How transcendental are Kant’s principles of public law?Abstract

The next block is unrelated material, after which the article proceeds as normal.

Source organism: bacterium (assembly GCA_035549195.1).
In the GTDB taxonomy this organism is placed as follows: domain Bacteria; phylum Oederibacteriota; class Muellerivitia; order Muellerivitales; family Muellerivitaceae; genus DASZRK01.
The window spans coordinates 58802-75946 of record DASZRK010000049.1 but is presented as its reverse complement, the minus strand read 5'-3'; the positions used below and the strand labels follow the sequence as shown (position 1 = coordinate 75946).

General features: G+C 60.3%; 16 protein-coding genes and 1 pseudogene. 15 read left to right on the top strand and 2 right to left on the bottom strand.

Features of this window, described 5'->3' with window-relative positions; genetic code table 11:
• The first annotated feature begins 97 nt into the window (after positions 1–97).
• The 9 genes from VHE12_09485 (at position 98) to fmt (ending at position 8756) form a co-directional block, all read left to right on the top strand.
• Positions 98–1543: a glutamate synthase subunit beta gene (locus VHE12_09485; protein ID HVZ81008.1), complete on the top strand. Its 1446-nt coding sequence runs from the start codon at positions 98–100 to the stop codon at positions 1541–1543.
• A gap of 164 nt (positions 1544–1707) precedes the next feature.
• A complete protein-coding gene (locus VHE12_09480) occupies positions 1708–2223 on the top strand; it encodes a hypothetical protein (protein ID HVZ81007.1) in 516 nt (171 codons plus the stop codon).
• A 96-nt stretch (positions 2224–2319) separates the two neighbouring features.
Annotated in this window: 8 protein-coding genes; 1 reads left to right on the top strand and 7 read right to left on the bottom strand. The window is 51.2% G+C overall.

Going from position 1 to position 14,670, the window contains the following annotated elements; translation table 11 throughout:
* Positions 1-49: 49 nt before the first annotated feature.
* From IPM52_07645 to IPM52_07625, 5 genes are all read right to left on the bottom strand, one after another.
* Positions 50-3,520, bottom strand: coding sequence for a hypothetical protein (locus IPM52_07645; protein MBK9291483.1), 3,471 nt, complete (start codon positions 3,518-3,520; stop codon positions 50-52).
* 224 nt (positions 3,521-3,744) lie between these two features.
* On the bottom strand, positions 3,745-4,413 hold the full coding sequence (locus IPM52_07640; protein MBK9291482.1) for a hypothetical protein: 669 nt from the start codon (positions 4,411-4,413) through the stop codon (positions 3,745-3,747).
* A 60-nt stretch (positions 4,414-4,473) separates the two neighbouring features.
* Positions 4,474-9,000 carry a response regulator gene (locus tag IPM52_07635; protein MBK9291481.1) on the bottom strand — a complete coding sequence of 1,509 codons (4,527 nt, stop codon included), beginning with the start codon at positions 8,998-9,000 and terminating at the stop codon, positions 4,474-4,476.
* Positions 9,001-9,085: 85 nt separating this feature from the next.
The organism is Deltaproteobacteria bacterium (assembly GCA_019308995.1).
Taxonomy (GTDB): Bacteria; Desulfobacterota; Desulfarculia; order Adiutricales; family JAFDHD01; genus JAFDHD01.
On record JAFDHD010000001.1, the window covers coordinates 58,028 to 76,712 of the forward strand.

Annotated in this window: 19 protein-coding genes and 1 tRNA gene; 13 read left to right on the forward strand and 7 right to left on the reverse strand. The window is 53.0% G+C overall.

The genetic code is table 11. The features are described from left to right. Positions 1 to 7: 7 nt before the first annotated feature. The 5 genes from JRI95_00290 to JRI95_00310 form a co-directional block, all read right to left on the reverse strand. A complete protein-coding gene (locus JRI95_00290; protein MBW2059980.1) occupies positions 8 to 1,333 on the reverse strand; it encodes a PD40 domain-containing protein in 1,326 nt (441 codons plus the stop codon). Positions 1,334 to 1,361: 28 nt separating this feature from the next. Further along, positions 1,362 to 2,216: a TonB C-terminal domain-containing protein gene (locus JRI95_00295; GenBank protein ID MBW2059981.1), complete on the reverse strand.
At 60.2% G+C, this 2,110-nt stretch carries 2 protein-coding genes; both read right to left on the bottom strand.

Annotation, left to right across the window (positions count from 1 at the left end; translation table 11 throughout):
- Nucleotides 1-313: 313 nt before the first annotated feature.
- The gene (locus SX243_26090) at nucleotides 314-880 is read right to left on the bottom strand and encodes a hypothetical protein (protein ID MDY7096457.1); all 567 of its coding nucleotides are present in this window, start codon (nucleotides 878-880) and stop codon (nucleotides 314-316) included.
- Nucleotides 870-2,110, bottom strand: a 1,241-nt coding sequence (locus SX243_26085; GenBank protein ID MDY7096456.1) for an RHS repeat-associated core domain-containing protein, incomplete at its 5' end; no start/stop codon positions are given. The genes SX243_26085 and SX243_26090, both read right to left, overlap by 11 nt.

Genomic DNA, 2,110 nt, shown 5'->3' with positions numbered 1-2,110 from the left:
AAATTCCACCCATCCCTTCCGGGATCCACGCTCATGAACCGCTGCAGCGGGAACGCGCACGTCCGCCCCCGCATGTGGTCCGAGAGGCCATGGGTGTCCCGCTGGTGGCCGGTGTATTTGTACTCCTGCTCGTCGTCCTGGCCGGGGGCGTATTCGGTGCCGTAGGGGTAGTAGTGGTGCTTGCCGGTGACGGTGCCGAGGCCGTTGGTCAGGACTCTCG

This article presents a comprehensive analysis of the content, meaning, and scenarios of applying the transcendental principles of public law formulated in the second appendix to Kant’s treatise Toward Perpetual Peace. The author compares different interpretations of these principles by Russian and international researchers. The article strives to answer the question as to what type of ‘public’ is meant by these principles, whether these principles can serve as a priori criteria for selecting maxims, how efficient these principles are as empirical criteria for establishing legitimacy, and whether they can be characterized as ‘transcendental’. Kant’s discourse on publicity — a result of strenuous efforts presented in a number of writings and lectures — takes the reader to the area of empirical practices and anthropological observations capable of distorting the required purity of the form when taken together. In effect, they turn out to be either motives for searching for transcendental principles or example s targeted at a certain type of readers and political agents. Identifying the role of publicity principles in Kant’s system of law and their strict positioning is also a complicated problem raising new questions as to their acceptable and preferable application. The principles are explicated in the treatise on perpetual peace. However, this article demonstrates that, despite the dominant opinion, further comments and examples can be found in Kant’s later writings. Finally, the author considers a moderate interpretation that makes it possible to harmonise the publicity principles as (meta) principles of lawmaking and law enforcement with the core of Kant’s system of law and morals. This resolves the issue of direct efficiency of these principles, whereas the declaration of the formal character of the ‘doctrine of happiness’ dispels doubts over the implicitly a posterior and empirical nature of criteria introduced as formal and a priori ones.